8. Every soul that knows its history is aware, also, that its movement, unthwarted, is not that of an outgoing line; its natural course may be likened to that in which a circle turns not upon some external but on its own centre, the point to which it owes its rise. The soul’s movement will be about its source; to this it will hold, poised intent towards that unity to which all souls should move and the divine souls always move, divine in virtue of that movement; for to be a god is to be integral with the Supreme; what stands away is man still multiple, or beast.
Is then this "centre" of our souls the Principle for which we are seeking?
We must look yet further: we must admit a Principle in which all these centres coincide: it will be a centre by analogy with the centre of the circle we know. The soul is not a circle in the sense of the geometric figure but in that it at once contains the Primal Nature [as centre] and is contained by it [as circumference], that it owes its origin to such a centre and still more that the soul, uncontaminated, is a self-contained entity.
In our present state - part of our being weighed down by the body, as one might have the feet under water with all the rest untouched - we bear - ourselves aloft by that - intact part and, in that, hold through our own centre to the centre of all the centres, just as the centres of the great circles of a sphere coincide with that of the sphere to which all belong. Thus we are secure.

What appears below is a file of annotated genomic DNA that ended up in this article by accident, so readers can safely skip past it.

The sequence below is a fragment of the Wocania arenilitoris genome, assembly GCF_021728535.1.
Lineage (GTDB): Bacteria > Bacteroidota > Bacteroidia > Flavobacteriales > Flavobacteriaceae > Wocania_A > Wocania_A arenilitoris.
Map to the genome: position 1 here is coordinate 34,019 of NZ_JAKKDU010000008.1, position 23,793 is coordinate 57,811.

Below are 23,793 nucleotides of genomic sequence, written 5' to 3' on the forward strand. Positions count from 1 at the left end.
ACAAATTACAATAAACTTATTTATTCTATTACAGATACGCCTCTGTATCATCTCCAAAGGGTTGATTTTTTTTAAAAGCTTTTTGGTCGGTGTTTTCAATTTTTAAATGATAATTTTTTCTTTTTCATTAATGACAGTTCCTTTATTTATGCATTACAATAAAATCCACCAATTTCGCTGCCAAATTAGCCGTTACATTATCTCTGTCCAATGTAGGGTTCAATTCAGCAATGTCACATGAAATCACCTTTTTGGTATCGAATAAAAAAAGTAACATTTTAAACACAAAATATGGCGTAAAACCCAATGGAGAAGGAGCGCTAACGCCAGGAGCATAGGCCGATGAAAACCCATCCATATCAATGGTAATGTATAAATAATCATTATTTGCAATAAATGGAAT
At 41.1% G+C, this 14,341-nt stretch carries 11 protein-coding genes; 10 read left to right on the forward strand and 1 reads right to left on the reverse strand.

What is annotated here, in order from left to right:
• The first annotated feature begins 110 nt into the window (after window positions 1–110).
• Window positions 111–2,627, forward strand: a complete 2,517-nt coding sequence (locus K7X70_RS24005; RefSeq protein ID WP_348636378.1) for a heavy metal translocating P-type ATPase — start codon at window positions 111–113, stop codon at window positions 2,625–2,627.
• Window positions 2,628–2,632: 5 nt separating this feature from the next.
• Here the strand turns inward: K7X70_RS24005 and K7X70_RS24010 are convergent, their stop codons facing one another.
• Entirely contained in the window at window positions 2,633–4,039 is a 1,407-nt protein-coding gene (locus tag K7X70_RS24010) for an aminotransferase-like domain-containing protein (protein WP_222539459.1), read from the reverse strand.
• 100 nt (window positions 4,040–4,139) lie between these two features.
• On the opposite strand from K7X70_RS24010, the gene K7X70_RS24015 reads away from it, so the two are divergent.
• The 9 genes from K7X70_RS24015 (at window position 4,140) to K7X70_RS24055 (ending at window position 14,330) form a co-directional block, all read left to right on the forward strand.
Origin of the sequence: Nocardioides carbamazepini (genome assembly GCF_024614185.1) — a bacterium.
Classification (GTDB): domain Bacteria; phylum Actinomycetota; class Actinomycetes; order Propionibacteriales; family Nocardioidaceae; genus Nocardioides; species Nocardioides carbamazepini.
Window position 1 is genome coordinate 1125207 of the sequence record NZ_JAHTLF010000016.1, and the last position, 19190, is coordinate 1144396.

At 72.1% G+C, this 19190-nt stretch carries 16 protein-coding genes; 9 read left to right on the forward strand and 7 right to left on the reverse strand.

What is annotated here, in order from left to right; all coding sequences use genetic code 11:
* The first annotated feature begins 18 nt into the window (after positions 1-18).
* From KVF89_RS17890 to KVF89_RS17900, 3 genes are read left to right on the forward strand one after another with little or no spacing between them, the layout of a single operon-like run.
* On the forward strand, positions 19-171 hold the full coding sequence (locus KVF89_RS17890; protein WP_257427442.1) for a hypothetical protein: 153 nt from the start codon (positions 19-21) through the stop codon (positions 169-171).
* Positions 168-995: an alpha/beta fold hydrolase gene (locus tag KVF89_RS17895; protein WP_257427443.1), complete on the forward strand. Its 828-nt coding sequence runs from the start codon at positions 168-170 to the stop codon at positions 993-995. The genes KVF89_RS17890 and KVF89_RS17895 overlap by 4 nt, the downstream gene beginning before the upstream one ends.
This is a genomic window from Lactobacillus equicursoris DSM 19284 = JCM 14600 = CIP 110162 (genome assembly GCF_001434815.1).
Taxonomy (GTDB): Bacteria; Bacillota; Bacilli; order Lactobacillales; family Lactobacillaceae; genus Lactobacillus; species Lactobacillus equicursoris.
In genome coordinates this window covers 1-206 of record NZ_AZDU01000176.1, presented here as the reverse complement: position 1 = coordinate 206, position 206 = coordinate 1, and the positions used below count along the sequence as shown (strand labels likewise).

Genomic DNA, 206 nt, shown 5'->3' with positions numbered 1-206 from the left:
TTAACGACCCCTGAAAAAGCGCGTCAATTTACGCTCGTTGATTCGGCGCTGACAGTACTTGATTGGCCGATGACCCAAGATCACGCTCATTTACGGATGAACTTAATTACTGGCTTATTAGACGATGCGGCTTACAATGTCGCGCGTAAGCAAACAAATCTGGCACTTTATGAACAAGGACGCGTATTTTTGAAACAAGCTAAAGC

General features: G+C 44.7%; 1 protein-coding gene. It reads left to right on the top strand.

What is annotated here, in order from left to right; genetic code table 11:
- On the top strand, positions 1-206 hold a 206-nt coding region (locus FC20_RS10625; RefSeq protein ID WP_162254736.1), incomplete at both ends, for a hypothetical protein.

If these circles were material and not spiritual, the link with the centres would be local; they would lie round it where it lay at some distant point: since the souls are of the Intellectual, and the Supreme still loftier, we understand that contact is otherwise procured, that is by those powers which connect Intellectual agent with Intellectual Object; this all the more, since the Intellect grasps the Intellectual object by the way of similarity, identity, in the sure link of kindred. Material mass cannot blend into other material mass: unbodied beings are not under this bodily limitation; their separation is solely that of otherness, of differentiation; in the absence of otherness, it is similars mutually present.
Thus the Supreme as containing no otherness is ever present with us; we with it when we put otherness away. It is not that the Supreme reaches out to us seeking our communion: we reach towards the Supreme; it is we that become present. We are always before it: but we do not always look: thus a choir, singing set in due order about the conductor, may turn away from that centre to which all should attend: let it but face aright and it sings with beauty, present effectively. We are ever before the Supreme - cut off is utter dissolution; we can no longer be - but we do not always attend: when we look, our Term is attained; this is rest; this is the end of singing ill; effectively before Him, we lift a choral song full of God.
 Si quelque âme s’est connue dans un autre temps, elle sait que son mouvement naturel n’est pas en ligne droite (à moins d’avoir subi quelque déviation), mais qu’il se fait encercle autour de quelque chose d’intérieur, autour d’un centre. Or le centre, c’est ce dont procède le cercle [qui est l’âme (34)]. L’âme se mouvra donc autour de son centre, c’est-à-dire autour du principe dont elle procède, et, se portant vers lui, elle s’attachera à lui, comme devraient le faire toutes les âmes. Les âmes des dieux se portent toujours vers lui, et c’est là ce qui l’ait qu’ils sont dieux: car quiconque est attaché au centre [de toutes les âmes] est vraiment dieu (35); quiconque s’en éloigne beaucoup est un homme qui est resté multiple [qui n’a pas été ramené à l’unité], ou est une brute (36).